Porn Proof Your Child

Porn Addiction Grabs Girls, Too
© 2008 Teresa Cook

pornography addiction in girls
In the past, pornography addiction was considered almost exclusively a male problem. No longer. Rates of pornography addiction among females have escalated during the last five to ten years.
According to a survey cited by the National Coalition for the Protection of Children and Families, 34 percent of churchgoing women had visited pornographic web sites.1 Consequently, Christian organizations that conduct programs for the sexually addicted, such as Pure Life Ministries and Bethesda Workshops, have seen a dramatic rise in the number of women seeking freedom from pornography addictions2 [see “Women’s Secret Shame”].

Traditionally, females are more relational by nature than males and not as susceptible to visual stimulation. Because of today’s cultural obsession with sex, however, girls become systematically desensitized to what they see in music videos, R-rated movies, and on the Internet. According to Dr. Mark Laaser, who heads the Christian Alliance for Sexual Recovery, the female brain is literally being rewired to be more visual and aggressive. 3
Pornographers know this and have wasted no time in developing materials to tap into a new market. Using females’ innate desire for romance and relationship, Internet pornographers combine soap opera-type videos with visual pornography to attract young women.4 This can plunge them into an addiction from which they may never escape.

While many parents carefully monitor their children’s Internet use, they seem oblivious to other forms of entertainment that may predispose their daughters to pornography addiction.
MTV is one example. Watched by 78 percent of girls ages 12 to 19 for an average of 6.2 hours per week, MTV exerts a major influence in the lives of teens. In a 2004 Parents Television Council study, analysts counted over 3000 depictions of sex or various forms of nudity in 171 hours of MTV programming—or approximately 18 depictions per hour. 5 Combine this with the magazines girls read and the other TV programs and movies they watch, and we have a generation of girls saturated with images of sex.

Few of us believe our daughters could become hooked on pornography. Unfortunately, many Christian girls have already traveled down that well-worn path. Rather than bemoan our culture’s lack of morals, take a proactive stance in safeguarding your daughter.
In addition to the protective actions already recommended on this site, the following tips apply particularly to girls:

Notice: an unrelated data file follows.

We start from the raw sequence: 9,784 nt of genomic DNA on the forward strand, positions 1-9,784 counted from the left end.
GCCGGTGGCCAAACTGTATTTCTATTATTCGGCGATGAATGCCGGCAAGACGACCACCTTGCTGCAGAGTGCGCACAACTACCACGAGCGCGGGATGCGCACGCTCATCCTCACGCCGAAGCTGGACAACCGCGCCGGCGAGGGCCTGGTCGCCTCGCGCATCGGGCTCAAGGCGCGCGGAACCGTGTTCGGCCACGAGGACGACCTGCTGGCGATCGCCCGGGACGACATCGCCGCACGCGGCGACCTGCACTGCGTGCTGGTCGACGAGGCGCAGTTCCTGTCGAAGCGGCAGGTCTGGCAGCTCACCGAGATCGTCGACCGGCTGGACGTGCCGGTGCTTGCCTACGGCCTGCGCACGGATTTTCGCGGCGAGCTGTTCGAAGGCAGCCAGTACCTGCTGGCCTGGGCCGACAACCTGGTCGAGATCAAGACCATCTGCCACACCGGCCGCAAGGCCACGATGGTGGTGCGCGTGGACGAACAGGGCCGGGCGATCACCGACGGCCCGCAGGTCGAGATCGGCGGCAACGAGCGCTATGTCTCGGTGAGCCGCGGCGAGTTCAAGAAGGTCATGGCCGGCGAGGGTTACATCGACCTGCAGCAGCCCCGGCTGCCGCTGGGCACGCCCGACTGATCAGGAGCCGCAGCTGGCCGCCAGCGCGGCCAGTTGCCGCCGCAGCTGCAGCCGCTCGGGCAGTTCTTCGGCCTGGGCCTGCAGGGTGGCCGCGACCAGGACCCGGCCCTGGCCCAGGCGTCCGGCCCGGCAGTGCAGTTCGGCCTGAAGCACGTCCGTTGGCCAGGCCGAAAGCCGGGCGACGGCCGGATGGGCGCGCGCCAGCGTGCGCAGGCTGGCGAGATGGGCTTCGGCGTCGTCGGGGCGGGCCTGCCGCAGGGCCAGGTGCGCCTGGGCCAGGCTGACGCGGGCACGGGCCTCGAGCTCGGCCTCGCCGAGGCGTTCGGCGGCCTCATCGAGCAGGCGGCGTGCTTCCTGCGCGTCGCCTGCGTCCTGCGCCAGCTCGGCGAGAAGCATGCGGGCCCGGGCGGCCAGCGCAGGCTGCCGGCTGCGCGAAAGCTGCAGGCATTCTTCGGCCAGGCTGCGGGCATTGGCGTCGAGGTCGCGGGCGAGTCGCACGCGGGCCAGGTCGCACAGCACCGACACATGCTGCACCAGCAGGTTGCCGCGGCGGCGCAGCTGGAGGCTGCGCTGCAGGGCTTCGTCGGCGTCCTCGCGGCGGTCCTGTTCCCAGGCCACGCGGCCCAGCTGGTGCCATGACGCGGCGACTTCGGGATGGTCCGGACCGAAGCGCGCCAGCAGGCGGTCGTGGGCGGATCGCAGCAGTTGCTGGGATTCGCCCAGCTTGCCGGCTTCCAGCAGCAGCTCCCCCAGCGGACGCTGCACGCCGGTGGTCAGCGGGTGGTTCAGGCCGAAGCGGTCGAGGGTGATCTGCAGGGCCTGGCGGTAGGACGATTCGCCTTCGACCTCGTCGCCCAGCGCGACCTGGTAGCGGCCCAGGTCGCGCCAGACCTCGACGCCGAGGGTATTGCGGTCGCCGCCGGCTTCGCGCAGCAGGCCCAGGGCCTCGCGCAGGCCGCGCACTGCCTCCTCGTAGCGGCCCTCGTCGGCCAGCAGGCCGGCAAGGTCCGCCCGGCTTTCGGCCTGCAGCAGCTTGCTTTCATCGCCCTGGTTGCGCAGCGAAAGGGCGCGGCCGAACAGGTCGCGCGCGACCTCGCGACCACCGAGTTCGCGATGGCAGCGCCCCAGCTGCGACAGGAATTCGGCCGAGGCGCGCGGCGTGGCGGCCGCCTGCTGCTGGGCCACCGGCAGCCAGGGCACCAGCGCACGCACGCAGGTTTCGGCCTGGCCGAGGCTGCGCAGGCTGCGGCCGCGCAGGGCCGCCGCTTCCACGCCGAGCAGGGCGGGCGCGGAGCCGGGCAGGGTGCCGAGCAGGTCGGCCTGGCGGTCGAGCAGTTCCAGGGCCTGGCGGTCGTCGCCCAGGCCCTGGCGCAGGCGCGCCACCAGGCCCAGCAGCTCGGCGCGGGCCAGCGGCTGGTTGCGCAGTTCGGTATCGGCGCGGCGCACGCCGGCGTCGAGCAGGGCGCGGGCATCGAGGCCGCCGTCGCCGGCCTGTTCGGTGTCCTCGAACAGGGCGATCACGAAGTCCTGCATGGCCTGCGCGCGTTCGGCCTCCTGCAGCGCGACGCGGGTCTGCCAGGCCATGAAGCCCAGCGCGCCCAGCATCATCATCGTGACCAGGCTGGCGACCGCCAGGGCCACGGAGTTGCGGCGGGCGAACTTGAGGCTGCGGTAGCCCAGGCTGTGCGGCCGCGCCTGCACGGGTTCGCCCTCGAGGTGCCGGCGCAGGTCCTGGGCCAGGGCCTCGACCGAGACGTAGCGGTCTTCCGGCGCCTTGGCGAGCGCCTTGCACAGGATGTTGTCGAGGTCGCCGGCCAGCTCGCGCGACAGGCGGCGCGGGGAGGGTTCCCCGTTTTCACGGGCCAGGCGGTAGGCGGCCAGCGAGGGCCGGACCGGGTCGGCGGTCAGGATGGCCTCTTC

• Block MTV. Use your television’s parental controls or contact your satellite or cable provider about how to block this channel. Your daughter may not vote you the most popular parent in town, but this one channel crosses the line on too many levels. If you’re not convinced, read the full report on the Parents Television Council web site at
  • Prohibit or closely monitor your daughter’s chat room use. Not all pornography is visual, and not all porn addictions begin with exposure to nudity. Because of their relational needs, girls are particularly vulnerable to advances made in chat rooms. Predators often groom girls by breaking down their inhibitions with increasingly graphic sexual talk.6 Over time, this can lead to a desire to see or act out the things she visualizes.7
  • Call your cell phone company and disconnect Internet access to your daughter‘s cell phone. Girls can not only receive but send pornographic pictures through their cell phones [see “Child Produced Porn”].
  • Monitor what your daughter reads. Steamy romance novels have led many girls astray. Teen girl magazines often contain shockingly sexual articles. Even clothing catalogs, particularly Abercrombie and Fitch, can contain suggestive pictures and wording.
  • Keep communication lines open. A survey by the Girl Scout Research Institute found that 30 percent of teenage girls had been sexually harassed in a chat room, but only 7 percent told their parents.8 Be sure your daughter knows she can tell you anything without fear of punishment.
  • Spend time with your daughter. Girls often visit chat rooms and engage in other dangerous activity out of feelings of loneliness.
  • Show your daughter you cherish her. This is especially important for dads. Girls who feel loved and valued by their fathers will be less likely to seek that relationship elsewhere, including pornography.
Pornography addiction can devastate a girl’s life just as easily as it can a boy’s. Don’t protect just your son from pornography and let it sneak up on your daughter. Porn-proof her now.


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